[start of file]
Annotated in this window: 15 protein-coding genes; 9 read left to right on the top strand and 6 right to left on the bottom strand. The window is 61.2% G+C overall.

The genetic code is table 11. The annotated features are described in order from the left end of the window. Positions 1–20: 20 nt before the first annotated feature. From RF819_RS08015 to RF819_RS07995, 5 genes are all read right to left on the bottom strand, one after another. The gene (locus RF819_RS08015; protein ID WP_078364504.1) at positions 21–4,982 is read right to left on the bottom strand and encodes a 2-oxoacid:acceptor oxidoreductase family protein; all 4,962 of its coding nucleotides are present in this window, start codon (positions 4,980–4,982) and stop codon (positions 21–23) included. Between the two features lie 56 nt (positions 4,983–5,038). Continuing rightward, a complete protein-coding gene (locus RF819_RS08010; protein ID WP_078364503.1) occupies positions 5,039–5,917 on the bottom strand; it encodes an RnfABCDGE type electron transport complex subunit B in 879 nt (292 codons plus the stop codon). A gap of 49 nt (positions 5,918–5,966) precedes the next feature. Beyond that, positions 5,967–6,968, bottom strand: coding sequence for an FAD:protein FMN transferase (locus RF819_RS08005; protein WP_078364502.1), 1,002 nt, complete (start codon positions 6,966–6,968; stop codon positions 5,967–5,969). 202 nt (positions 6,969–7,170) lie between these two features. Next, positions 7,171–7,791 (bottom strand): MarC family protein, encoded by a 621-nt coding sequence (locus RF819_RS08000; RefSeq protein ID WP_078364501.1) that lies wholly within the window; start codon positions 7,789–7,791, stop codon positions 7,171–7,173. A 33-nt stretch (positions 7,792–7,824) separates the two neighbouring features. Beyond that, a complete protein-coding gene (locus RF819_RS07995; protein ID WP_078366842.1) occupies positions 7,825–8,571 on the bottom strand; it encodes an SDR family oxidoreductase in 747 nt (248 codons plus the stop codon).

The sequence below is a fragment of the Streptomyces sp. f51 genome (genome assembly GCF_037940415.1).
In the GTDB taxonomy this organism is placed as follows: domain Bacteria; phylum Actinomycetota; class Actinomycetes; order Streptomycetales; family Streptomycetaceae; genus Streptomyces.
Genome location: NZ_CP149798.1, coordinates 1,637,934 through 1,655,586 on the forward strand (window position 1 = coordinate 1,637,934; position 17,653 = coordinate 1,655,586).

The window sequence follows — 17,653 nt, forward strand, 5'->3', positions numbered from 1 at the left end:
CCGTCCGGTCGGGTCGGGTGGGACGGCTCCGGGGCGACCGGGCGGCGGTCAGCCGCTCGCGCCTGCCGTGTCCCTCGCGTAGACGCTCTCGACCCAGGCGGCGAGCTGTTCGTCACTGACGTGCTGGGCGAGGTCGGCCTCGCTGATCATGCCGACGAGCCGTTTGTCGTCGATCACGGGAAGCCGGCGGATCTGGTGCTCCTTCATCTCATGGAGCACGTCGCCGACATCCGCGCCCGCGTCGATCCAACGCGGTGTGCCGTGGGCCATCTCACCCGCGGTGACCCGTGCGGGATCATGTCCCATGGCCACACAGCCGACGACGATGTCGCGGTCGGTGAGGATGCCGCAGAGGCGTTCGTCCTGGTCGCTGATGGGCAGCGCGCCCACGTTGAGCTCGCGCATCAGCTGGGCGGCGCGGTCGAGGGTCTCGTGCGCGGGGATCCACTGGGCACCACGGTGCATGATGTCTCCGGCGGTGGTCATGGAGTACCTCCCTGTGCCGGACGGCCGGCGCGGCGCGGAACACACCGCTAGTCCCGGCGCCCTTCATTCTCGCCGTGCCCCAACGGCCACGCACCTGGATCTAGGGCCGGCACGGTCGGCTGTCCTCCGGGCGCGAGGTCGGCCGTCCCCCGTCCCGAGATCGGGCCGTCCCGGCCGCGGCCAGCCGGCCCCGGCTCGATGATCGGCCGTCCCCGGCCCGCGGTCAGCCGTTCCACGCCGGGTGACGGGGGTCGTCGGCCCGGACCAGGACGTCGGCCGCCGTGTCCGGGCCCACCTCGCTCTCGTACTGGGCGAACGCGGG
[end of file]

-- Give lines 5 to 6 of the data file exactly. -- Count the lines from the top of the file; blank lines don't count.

Genome location: NZ_CP149798.1, coordinates 1,637,934 through 1,655,586 on the forward strand (window position 1 = coordinate 1,637,934; position 17,653 = coordinate 1,655,586).

The window sequence follows — 17,653 nt, forward strand, 5'->3', positions numbered from 1 at the left end: